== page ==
Startups, BioPharma

Five of Biotech Showcase’s most interesting startups

The startups highlighted stood out from the pack of some 300 life sciences companies presenting at this week’s Biotech Showcase.

biotech showcase

Presenting at the J.P. Morgan Healthcare Conference may confer some level of credibility to a company – but several worthy startups are showcased each year at the neighboring Biotech Showcase.

Some 300 biotechnology companies – public and private – present at the Biotech Showcase. This list is by no means comprehensive – it’s simply a guide to some of the more compelling startups that presented this week. All of the selections below are private.

Interestingly, none of these startups are located in the usual geographical suspects: Boston, San Francisco and San Diego.

Aegle Therapeutics Corp.

This regenerative medicine startup is developing microvesicles – that is, fragments of plasma membrane material – to treat burns, wounds, orthopedic injuries and cardiovascular disease. Microvesicles are secreted by adult human stem cells, and used  as the paracrine wound healing mediators of stem cells

Formed in 2013, Miami-based Aegle has raised more than $15 million in grants from the National Institutes of Health and the Department of Defense. All of Aegle’s drug candidates are still in preclinical development, though the two that are furthest along are for pressure sores and burns. It plans to file its first INDs for these two indications this year.

Cognition Therapeutics

Pittsburgh-based Cognition Therapeutics is developing a first-in-class Alzheimer’s small molecule drug that ostensibly halts progression of the disease – and improves its symptoms. Its drug is meant to halt amyloid beta buildups in the brain, by simply taking their place at the synapse – ostensibly preventing memory loss.

The company, launched in 2007, in Phase 1a trials for Alzheimer’s disease. It’s also working on a preclinical program for Parkinson’s disease. The company’s raised $22 million in equity and $3 million in grant funding.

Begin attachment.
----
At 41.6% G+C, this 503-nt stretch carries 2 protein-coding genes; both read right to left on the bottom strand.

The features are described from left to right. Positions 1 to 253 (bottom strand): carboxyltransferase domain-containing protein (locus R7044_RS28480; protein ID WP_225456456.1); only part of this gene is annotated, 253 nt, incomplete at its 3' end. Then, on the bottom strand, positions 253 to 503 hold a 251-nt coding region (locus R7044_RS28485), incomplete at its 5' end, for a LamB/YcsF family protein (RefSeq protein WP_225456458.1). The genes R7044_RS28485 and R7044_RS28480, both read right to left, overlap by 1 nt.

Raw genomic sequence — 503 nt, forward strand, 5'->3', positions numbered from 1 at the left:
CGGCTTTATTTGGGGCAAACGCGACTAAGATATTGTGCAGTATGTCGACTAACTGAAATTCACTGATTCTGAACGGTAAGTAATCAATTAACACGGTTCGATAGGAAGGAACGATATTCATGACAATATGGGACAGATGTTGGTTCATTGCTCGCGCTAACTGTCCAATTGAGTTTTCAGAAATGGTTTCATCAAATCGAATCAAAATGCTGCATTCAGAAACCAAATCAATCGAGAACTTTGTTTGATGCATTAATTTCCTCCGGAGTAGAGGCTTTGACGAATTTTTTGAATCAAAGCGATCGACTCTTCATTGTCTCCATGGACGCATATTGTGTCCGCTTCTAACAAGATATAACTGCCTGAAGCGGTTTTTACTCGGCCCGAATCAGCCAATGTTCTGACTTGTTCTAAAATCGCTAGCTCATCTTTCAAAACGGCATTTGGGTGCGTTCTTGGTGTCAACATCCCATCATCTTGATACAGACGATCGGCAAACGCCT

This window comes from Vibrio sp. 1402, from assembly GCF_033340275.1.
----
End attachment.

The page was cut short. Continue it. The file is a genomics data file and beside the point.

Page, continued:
Kansas-based DNA vaccine startup IGXBio’s Genepro  platform is aimed at targeting infectious disease – particularly HIV. Its immunotherapy approach manages to yield high levels of gene expression and non-infectious HIV production, spurring a robust antibody and cellular immune response in animal models – including primates, the startup says.

IGXBio has raised more than $25 million since its 2013 launch. It’s still preclinical, but has an open IND for a Phase 1/2a clinical trial for HIV.

Lung Therapeutics

The Austin startup is developing drugs to treat three indications: Pleural effusion (fluid buildup in the lungs), acute lung injury and idiopathic pulmonary fibrosis. The company has received orphan designation for its lead compound, LTI-01, which works as a single chain urokinase plasminogen activator.

Lung Therapeutics has raised around $2.5 million in a Series A round, but more than $20 million in NIH funding since its 2013 launch. It is furthest along in development for a pleural effusion drug, and slated to enter Phase 1a/b clinical trials soon.


Atlanta-based NeurOp is developing drugs to treat diseases of the mind and brain – specifically, depression, pain and aneurism. It also has preclinical programs in schizophrenia, Alzheimer’s disease and Parkinson’s disease.

NeurOp’s drugs are meant to serve as safe NMDA receptor blockers – an interesting approach, since these drugs historically have had poor side effect profile. NeurOp’s next-gen NMDA receptor antagonists are being designed to have an improved safety profile.

The company has raised around $13.5 million since its founding in 2002. It’s partnered out with Bristol-Myers Squibb and Janssen Pharmaceuticals.